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Air pollution poses the biggest environmental hazard to human health across the United Kingdom, and the nation-state of Northern Ireland is no exception to this. Home to 3% of the UK’s population, the impacts of Northern Ireland air pollution are estimated to contribute toward 553 premature deaths annually.1 There are several pollutants of concern in Northern Ireland. Air quality breaches have been recorded against both the UK and European Union’s legal limits for nitrogen dioxide (NO2) and ozone (O3), while levels of harmful fine particulate matter (PM2.5) also exceed the World Health Organisation’s target limit in several locations. Air pollution can contribute to a range of both short-term and long-term health impacts. Short-term effects can include irritation of eyes, nose and throat; and aggravation of respiratory diseases such as asthma. Long-term exposure to air pollutants increases the risk of respiratory and cardiovascular disease, as well as cancer.2
According to IQAir’s 2019 World Air Quality Report, Northern Ireland’s capital city, Belfast was the UK’s 3rd most polluted city for PM2.5 pollution in 2019, out of a total of 130 cities reported.3 Belfast air pollution measured an annual average of 12.9 μg/m3 PM2.5 concentration in 2019, exceeding the WHO’s guideline of an annual mean concentration of 10 μg/m3 by 29 percent. Belfast ranked 3rd only after the English town of Chatham in Kent (14.0 μg/m3), and the village of Stockton in Warwickshire, England (13.1 μg/m3). Northern Ireland’s 5th largest city, Bangor also exceeded the WHO target with an annual average PM2.5 concentration of 10.7 μg/m3; while the other two cities with available PM2.5 data achieved the WHO target. Londonderry, the nation’s 2nd largest city averaged 9.9 μg/m3 during 2019, while the smaller town of Enniskillen averaged a significantly lower 5.2 μg/m3. With this low measurement, Enniskillen in fact ranked as the UK’s 4th cleanest city for PM2.5 pollution during 2019, behind Harmondsworth in England (4.3 μg/m3), and Stirling (4.9 μg/m3) and Midlothian (5.1 μg/m3) in Scotland.3 While this only represents a small sample of locations within Northern Ireland with available data, it illustrates that the country can experience a range of both high and low air pollution levels in different areas.
In keeping with much of UK air quality, some areas of Northern Ireland are also found to experience illegal levels of nitrogen dioxide pollution (NO2). Of available data which includes 16 monitoring sites across the country during 2018, 3 locations were found to exceed the UK and EU legal annual mean NO2 limit of 40 μg/m3. These were Downpatrick Roadside, in the town of Downpatrick (47 μg/m3); Belfast Stockman’s Lane, in the capital city Belfast (49 μg/m3); and Limavady Dungiven, in the town of Dungiven (51 μg/m3).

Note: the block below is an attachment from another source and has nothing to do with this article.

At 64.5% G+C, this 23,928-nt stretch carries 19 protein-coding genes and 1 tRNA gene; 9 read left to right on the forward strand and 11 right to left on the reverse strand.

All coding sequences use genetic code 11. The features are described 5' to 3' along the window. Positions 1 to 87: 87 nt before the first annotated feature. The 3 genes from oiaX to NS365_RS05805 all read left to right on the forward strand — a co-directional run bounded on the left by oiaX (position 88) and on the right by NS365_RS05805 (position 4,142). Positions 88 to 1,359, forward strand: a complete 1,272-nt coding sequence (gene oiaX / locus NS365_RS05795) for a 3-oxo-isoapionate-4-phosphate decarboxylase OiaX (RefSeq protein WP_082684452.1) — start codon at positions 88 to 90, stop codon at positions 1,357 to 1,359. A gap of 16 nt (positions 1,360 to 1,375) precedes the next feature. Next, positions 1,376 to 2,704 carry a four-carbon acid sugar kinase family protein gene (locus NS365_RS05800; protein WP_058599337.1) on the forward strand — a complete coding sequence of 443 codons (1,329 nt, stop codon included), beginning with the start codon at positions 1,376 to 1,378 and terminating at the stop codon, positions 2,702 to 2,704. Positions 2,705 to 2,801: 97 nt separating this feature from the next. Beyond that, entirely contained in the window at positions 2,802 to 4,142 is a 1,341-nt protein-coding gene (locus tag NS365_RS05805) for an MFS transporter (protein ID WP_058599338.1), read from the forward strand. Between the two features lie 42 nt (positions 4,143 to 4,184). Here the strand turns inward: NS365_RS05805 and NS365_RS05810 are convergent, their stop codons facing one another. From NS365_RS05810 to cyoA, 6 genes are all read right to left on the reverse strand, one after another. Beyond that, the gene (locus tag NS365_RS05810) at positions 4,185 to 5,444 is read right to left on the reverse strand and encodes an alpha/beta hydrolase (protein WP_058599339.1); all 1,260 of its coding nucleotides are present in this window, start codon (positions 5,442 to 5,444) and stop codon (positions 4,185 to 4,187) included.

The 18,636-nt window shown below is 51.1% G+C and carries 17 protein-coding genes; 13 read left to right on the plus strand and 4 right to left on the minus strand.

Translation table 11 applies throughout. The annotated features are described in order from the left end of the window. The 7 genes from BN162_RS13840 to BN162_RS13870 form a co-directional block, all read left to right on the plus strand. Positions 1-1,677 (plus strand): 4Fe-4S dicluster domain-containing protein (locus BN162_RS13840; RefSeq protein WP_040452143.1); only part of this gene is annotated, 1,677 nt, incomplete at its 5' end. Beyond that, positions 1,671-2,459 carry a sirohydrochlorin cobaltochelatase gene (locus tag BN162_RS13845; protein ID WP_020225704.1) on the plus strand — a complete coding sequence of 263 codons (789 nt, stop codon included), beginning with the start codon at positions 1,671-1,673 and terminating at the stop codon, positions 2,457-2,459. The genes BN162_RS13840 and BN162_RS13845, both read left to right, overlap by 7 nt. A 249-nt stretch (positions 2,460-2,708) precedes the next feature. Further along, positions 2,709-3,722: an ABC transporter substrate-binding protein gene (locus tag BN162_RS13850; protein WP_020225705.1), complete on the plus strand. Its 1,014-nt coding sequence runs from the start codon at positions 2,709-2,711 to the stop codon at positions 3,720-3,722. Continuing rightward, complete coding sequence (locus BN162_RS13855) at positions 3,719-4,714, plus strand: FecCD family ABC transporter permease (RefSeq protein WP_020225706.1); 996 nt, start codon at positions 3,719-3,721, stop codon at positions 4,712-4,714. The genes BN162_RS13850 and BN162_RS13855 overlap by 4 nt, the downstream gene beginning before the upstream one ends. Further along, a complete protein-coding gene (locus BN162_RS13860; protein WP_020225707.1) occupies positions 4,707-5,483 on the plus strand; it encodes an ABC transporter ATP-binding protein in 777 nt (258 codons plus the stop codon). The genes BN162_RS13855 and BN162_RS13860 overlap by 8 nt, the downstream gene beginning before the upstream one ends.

Some Northern Irish sites have also been measured to have illegally high levels of ozone (O3) pollution, against the UK’s Air Quality Strategy target objective not to exceed 100 μg/m3 of ozone on more than 10 days per year. Two of four monitored sites, in urban Derry Rosemount (Londonderry) and the rural Lough Navar (near Enniskillen) exceeded this limit with 13 and 16 days of breaches during 2018, respectively.4
Real-time air pollution levels across the country can be viewed in the Northern Ireland air quality map at the top of this page, together with a 7-day Northern Ireland air quality forecast. These can also be viewed at any time using the IQAir AirVisual mobile app.
One key source of air pollution in Northern Ireland is from solid fuel burning in residential homes.1 Some measures have already been put in place within the country to limit emissions from residential fuel burning, such as the ‘Smoke Control Areas’ (SCAs) initiative put in place with the Clean Air (Northern Ireland) Order of 1981.5 The SCAs make burning certain unauthorised fuels at home illegal, such as household coal, slack, turf or wood, and domestic burning must only be carried out using authorised appliances or selected fuels that are proven not to produce smoke.5 Northern Ireland and Ireland air pollution have shared this issue of smoky fuel burning in the past, and have traditionally tackled this through similar policies; in Ireland, smoky coal bans have also been introduced. While both programs have had success in reducing emissions from smoky coal, residential fuel burning remains a significant contributor to local air pollution emissions.1